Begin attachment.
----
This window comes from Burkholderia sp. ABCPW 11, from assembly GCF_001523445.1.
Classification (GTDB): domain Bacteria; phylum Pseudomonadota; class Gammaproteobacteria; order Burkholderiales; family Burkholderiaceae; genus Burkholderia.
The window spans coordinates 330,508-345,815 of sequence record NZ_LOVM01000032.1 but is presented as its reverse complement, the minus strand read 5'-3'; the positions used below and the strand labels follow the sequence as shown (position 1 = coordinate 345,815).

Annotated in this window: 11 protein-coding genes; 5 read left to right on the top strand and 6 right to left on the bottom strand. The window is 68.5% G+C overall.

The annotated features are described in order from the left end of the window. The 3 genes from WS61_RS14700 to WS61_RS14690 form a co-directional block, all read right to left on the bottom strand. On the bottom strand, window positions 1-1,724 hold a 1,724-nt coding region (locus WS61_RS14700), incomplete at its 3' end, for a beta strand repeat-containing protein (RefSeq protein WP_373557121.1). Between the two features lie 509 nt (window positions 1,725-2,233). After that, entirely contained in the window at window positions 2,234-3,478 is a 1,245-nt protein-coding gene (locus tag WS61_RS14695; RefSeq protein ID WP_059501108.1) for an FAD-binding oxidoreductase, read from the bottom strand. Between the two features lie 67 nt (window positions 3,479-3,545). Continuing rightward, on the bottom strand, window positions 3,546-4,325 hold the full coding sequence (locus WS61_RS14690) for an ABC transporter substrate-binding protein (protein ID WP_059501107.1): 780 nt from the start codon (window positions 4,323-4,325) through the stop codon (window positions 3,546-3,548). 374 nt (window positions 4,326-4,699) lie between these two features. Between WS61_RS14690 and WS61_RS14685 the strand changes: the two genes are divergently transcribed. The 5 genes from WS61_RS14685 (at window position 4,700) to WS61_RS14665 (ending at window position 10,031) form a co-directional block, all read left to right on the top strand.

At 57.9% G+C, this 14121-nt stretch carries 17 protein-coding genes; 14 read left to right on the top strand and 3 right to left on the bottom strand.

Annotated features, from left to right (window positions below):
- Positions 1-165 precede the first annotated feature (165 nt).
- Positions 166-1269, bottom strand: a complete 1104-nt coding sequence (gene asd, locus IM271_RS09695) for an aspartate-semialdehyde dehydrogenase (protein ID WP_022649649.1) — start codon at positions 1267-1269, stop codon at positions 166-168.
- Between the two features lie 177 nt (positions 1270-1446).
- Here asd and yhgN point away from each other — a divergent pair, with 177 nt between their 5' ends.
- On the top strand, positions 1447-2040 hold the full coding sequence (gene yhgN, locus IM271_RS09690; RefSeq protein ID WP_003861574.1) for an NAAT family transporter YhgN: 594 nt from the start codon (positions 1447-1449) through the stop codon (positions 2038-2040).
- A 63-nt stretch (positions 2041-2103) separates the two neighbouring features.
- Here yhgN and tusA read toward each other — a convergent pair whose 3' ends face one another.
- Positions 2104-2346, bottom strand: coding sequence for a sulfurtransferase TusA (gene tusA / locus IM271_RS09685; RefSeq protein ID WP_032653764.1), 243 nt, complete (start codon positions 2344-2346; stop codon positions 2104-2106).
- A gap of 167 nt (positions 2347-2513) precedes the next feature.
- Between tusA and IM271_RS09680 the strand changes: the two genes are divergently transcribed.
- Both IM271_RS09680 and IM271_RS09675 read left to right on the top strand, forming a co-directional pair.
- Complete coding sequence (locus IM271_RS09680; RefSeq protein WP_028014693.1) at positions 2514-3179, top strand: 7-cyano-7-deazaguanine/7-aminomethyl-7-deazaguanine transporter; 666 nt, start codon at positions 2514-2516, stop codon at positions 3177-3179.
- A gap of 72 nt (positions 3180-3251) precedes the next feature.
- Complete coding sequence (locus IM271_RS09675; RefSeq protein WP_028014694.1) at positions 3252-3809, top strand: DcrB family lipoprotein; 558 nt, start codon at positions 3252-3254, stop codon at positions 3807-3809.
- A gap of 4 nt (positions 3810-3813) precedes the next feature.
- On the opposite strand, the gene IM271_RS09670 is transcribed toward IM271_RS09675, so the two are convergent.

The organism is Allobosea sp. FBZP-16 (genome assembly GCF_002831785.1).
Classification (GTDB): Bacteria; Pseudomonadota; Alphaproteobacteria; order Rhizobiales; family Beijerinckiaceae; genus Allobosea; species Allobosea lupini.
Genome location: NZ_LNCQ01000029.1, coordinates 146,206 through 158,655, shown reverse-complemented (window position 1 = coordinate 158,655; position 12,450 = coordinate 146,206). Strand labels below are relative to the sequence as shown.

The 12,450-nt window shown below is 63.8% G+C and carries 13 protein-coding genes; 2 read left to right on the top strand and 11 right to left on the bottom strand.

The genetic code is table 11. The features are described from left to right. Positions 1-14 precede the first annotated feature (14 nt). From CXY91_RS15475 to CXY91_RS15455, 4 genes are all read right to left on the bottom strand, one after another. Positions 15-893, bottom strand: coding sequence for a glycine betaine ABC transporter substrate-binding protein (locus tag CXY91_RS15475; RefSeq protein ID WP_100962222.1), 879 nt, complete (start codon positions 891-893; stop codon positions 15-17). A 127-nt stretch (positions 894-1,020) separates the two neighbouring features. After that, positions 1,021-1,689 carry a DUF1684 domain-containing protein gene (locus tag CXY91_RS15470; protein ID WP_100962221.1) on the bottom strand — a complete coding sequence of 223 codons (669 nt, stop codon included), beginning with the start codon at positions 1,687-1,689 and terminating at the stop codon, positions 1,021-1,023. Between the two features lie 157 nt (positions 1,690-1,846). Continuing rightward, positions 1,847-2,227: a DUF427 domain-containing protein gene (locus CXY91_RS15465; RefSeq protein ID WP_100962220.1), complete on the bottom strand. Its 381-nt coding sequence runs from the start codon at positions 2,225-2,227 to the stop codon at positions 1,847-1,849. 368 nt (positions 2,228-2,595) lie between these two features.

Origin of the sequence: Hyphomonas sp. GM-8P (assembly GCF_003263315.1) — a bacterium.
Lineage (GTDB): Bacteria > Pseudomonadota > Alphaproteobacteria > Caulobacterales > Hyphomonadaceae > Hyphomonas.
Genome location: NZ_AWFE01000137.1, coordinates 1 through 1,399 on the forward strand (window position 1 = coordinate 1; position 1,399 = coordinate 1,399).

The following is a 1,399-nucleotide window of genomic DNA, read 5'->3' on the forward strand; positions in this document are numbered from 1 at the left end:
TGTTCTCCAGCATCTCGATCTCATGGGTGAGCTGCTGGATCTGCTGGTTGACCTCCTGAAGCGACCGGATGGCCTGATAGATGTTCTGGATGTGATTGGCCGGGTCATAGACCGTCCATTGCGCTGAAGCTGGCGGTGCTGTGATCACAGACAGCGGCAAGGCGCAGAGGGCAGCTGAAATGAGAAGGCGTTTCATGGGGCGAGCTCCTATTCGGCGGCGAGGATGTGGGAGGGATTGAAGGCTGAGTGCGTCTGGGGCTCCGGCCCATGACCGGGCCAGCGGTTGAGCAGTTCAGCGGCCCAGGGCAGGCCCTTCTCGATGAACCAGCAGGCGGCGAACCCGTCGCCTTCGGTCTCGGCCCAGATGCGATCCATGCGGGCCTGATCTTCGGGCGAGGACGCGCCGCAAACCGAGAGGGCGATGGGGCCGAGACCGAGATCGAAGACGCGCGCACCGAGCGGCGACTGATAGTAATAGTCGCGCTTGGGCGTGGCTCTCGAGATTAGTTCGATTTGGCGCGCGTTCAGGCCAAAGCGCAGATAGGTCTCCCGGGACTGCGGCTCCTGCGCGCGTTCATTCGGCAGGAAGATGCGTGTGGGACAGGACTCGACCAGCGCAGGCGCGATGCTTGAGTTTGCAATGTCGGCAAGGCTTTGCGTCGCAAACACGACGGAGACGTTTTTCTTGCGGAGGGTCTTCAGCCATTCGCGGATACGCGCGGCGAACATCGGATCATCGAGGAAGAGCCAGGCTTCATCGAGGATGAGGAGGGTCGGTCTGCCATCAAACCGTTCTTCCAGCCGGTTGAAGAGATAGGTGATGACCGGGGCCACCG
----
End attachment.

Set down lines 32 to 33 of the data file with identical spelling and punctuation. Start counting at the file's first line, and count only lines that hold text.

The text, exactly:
The following is a 1,399-nucleotide window of genomic DNA, read 5'->3' on the forward strand; positions in this document are numbered from 1 at the left end:
TGTTCTCCAGCATCTCGATCTCATGGGTGAGCTGCTGGATCTGCTGGTTGACCTCCTGAAGCGACCGGATGGCCTGATAGATGTTCTGGATGTGATTGGCCGGGTCATAGACCGTCCATTGCGCTGAAGCTGGCGGTGCTGTGATCACAGACAGCGGCAAGGCGCAGAGGGCAGCTGAAATGAGAAGGCGTTTCATGGGGCGAGCTCCTATTCGGCGGCGAGGATGTGGGAGGGATTGAAGGCTGAGTGCGTCTGGGGCTCCGGCCCATGACCGGGCCAGCGGTTGAGCAGTTCAGCGGCCCAGGGCAGGCCCTTCTCGATGAACCAGCAGGCGGCGAACCCGTCGCCTTCGGTCTCGGCCCAGATGCGATCCATGCGGGCCTGATCTTCGGGCGAGGACGCGCCGCAAACCGAGAGGGCGATGGGGCCGAGACCGAGATCGAAGACGCGCGCACCGAGCGGCGACTGATAGTAATAGTCGCGCTTGGGCGTGGCTCTCGAGATTAGTTCGATTTGGCGCGCGTTCAGGCCAAAGCGCAGATAGGTCTCCCGGGACTGCGGCTCCTGCGCGCGTTCATTCGGCAGGAAGATGCGTGTGGGACAGGACTCGACCAGCGCAGGCGCGATGCTTGAGTTTGCAATGTCGGCAAGGCTTTGCGTCGCAAACACGACGGAGACGTTTTTCTTGCGGAGGGTCTTCAGCCATTCGCGGATACGCGCGGCGAACATCGGATCATCGAGGAAGAGCCAGGCTTCATCGAGGATGAGGAGGGTCGGTCTGCCATCAAACCGTTCTTCCAGCCGGTTGAAGAGATAGGTGATGACCGGGGCCACCG